#2. City Lights (1931)
Directed by: Charlie Chaplin
Written by: Charlie Chaplin
Starring: Charlie Chaplin, Virginia Cherrill, Florence Lee, Harry Myers
The films of Charlie Chaplin have always had a profound emotional effect on me – they’re truly funny, often innovative, and always full of heart. His 1931 film City Lights is without a doubt one of the most emotionally satisfying experiences in movie history. The romantic comedy has been praised as being one of the greatest movies of all-time, and features one of the most iconic romantic moments ever in its final shot. City Lights sees The Little Tramp (Charlie Chaplin) meeting and quickly falling in love with the blind Flower Girl (Virginia Cherill). That same night, the Tramp thwarts the drunken suicide attempt of an Eccentric Millionaire (Harry Myers), and the two return to the Millionaire’s mansion and form something of a unique bond. The next day, the Tramp borrows money from the Millionaire to buy all the flowers from the Flower Girl. After learning that the Girl and her Grandmother (Florence Lee) will be evicted from their home because they cannot afford to pay rent, the Tramp takes it upon himself to earn money for the pair. He takes a job as a street sweeper, takes part in a fixed boxing match, and once again becomes involved with the Millionaire. City Lights is as romantic a film as has ever been made – featuring Chaplin’s Tramp performing the most selfless actions imaginable for people who don’t even know of his existence. It’s a deeply moving story, and Chaplin uses the Tramp’s selfless nature as a launching point for some truly hilarious slapstick gags, including the aforementioned boxing match – which goes horribly wrong – and the scene where he saves the life of the Millionaire. Chaplin takes full advantage of the silent film medium, even though most of the world had since moved on to talking pictures – the silent film was Chaplin’s wheelhouse and he makes it seems as relevant as ever. Chaplin’s performance as the Tramp is as always intensely physical and goofy, with the character never seeming to be able to get ahead – he is constantly the butt of the joke, despite being the pinnacle of all that is good. Not only is City Lights still incredibly funny after all these years, but it’s also deeply moving and sad in many moments. The situation that the blind Flower Girl and her Grandmother find themselves in often seems hopeless. Even when the Tramp is making headway in making money for the two, they have no idea of his actions – it isn’t until the very end of City Lights that the two parties make formal contact. Chaplin’s film is as always humanitarian and full of themes of romance, justice, and happiness – nobody had heart quite like Charlie Chaplin. The fact that City Lights makes me weep like a baby in its closing moments is testament to how much power the film holds – the entire journey feels so worth it in the end. Only a master like Chaplin could have you crying tears of laughter one moment, and tears of sadness the next. City Lights is another example on my list of a perfect romantic comedy – it might even be the ultimate date movie. If City Lights doesn’t make you feel something deep down inside, then I’m not totally convinced you’re human at all.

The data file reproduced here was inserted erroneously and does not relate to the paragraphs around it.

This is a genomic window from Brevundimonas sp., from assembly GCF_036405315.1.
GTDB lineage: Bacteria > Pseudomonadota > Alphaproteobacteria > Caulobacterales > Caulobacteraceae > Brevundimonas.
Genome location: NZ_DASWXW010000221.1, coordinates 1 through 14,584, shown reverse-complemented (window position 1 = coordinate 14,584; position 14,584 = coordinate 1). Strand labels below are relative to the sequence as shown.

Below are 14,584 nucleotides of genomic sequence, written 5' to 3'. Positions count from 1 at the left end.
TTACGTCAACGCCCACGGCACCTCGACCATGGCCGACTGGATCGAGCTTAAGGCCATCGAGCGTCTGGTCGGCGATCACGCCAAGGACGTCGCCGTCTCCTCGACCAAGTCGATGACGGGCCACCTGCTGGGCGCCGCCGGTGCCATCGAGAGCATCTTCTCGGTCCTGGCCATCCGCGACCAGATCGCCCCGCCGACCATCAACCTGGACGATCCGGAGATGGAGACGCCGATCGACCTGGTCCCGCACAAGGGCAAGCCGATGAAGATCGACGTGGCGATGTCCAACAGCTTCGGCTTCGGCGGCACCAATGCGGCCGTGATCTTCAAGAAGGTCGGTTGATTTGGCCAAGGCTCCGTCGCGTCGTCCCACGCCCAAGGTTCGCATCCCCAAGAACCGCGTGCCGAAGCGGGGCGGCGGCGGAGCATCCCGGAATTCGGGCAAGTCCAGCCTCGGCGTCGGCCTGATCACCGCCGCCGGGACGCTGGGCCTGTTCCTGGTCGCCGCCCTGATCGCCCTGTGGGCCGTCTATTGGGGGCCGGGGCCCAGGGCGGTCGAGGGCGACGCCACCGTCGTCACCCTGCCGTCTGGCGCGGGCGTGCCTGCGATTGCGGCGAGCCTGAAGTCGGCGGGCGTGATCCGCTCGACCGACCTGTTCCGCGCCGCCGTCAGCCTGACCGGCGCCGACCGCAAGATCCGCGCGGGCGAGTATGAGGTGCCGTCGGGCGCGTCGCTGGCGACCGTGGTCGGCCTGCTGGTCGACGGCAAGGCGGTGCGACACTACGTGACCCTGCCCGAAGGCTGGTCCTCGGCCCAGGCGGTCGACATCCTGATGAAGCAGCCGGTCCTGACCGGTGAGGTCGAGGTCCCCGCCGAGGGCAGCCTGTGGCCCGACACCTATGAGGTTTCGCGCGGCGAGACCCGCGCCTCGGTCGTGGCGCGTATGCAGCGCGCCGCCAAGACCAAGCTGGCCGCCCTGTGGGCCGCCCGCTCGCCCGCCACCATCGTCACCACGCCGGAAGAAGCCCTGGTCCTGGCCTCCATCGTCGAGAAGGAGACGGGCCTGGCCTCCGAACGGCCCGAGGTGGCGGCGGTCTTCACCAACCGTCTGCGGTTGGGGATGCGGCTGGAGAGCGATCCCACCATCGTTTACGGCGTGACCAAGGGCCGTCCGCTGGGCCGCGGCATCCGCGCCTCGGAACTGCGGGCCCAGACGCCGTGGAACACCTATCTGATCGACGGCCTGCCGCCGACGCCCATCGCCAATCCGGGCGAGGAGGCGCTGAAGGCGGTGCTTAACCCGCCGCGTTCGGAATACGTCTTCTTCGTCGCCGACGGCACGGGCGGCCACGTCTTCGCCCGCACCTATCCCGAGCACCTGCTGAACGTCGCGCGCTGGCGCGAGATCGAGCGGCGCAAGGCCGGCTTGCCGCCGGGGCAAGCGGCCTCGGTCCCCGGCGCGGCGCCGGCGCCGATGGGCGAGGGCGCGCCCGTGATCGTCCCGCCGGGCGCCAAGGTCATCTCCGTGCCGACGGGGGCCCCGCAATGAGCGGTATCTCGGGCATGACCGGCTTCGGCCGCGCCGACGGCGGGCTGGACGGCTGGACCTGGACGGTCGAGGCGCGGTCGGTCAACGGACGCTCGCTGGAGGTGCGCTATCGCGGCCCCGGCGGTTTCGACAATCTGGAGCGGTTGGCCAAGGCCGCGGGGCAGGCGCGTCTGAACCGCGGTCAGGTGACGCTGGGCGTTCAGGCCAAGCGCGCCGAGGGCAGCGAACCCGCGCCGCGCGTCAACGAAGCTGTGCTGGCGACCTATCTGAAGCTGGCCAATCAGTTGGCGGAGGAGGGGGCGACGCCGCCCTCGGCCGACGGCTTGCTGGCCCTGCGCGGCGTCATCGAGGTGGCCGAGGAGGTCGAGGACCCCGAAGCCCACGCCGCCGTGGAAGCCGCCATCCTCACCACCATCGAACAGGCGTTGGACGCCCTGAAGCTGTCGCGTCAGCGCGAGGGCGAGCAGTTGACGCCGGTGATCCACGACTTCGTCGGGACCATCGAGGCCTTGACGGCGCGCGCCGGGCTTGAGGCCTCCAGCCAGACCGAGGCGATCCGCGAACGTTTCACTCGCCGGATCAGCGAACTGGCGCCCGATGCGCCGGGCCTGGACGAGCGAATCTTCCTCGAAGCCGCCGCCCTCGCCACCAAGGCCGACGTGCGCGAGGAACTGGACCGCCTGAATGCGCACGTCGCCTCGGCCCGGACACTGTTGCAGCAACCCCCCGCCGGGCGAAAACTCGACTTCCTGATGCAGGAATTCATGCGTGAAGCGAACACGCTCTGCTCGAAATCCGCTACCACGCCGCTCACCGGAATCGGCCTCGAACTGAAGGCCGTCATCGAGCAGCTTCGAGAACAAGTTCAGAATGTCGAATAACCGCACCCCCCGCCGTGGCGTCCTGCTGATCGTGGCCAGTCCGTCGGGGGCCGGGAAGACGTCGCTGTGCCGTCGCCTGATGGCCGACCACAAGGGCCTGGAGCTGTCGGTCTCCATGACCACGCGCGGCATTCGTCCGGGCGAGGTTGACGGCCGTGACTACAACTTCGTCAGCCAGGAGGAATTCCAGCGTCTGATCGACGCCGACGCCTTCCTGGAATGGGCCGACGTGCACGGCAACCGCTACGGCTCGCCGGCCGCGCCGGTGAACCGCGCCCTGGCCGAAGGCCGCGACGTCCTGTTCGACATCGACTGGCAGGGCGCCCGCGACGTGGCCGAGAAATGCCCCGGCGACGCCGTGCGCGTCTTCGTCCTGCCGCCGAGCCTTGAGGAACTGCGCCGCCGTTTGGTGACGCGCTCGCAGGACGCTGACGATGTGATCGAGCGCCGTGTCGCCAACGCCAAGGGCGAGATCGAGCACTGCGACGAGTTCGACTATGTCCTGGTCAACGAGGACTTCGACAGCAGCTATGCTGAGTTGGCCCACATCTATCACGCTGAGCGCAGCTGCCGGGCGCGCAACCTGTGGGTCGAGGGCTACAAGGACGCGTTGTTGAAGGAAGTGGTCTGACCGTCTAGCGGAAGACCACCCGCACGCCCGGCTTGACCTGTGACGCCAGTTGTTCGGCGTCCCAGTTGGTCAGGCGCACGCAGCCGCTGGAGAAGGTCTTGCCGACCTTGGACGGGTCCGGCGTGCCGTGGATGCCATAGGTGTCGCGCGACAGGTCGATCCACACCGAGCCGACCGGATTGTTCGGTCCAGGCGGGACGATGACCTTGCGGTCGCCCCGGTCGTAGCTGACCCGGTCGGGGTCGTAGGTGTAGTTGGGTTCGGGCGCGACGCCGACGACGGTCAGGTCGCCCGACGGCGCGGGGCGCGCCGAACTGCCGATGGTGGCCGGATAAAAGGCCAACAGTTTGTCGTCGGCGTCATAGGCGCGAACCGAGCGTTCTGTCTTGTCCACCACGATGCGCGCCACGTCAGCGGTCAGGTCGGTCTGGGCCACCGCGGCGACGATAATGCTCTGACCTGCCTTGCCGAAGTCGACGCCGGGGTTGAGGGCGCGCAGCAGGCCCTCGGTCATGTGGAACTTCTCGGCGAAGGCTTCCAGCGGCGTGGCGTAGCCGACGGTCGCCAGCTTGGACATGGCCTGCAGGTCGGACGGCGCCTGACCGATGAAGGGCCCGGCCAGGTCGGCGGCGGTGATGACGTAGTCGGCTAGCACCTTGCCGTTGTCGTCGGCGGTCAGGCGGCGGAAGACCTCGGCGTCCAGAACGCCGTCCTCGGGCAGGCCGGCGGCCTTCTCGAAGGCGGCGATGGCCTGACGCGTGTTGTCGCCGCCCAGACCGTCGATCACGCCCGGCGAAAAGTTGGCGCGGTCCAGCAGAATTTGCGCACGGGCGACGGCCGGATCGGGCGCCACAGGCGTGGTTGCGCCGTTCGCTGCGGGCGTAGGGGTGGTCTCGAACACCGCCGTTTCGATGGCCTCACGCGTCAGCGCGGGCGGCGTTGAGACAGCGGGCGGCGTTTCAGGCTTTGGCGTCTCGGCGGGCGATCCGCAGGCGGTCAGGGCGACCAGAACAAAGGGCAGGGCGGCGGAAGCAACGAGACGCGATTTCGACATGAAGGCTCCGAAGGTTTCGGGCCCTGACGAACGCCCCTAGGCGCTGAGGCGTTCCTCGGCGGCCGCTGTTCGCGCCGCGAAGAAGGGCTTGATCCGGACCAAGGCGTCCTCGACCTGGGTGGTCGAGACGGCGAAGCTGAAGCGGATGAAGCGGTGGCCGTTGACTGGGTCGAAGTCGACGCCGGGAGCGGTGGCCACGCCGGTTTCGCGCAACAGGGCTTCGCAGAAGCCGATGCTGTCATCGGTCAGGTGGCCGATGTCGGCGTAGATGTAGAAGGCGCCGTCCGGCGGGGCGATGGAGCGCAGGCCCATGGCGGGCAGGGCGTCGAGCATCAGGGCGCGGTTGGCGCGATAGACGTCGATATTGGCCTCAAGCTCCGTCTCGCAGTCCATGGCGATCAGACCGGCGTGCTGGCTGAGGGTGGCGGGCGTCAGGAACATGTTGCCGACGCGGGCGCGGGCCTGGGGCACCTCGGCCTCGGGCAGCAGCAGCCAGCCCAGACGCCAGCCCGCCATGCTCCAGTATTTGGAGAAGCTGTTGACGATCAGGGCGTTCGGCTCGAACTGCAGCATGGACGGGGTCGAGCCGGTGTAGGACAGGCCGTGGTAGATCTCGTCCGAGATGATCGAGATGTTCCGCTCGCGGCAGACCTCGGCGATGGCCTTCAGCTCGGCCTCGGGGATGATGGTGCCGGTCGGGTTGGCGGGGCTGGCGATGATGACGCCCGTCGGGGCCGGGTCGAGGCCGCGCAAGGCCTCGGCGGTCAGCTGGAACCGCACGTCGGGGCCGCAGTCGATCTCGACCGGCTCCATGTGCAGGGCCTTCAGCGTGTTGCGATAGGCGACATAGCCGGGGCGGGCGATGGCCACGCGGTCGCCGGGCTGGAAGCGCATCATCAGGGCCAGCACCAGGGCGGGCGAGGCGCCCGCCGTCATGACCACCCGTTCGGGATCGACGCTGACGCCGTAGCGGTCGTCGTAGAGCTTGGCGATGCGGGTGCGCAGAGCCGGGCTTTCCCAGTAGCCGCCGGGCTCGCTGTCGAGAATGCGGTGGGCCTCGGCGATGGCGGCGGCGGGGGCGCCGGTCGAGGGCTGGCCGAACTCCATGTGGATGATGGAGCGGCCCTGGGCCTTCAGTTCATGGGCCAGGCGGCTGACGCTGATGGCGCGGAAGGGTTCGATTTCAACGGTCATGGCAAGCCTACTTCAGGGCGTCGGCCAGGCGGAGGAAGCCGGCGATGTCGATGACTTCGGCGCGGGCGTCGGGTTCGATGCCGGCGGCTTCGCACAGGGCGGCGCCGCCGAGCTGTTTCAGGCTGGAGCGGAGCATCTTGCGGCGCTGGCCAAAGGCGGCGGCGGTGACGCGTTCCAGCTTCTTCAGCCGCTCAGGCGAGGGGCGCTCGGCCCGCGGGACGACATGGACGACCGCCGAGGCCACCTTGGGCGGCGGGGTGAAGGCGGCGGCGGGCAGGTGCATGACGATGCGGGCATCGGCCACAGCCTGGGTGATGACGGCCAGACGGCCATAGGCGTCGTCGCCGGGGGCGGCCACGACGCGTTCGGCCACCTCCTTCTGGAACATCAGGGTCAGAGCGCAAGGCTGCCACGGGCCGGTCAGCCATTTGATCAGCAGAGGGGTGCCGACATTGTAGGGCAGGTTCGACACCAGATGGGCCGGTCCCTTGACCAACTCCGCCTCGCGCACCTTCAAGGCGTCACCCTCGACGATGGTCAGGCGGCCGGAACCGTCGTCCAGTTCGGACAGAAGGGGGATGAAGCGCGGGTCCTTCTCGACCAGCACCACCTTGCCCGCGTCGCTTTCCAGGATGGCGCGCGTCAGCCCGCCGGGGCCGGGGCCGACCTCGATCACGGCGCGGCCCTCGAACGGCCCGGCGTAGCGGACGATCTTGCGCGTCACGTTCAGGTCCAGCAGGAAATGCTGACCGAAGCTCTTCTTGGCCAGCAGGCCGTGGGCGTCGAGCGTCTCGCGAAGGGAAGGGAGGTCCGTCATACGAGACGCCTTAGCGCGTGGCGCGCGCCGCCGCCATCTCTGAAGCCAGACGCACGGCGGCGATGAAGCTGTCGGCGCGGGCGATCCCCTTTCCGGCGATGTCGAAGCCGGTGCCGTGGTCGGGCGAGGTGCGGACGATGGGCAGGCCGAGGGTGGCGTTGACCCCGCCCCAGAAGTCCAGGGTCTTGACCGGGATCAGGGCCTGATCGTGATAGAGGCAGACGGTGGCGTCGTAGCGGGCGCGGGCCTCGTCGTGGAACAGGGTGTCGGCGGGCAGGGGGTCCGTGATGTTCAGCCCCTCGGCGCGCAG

#50. The Great White Silence (1924)
Directed by: Herbert Ponting
Written by: Herbert Ponting
Starring: Robert Falcon Scott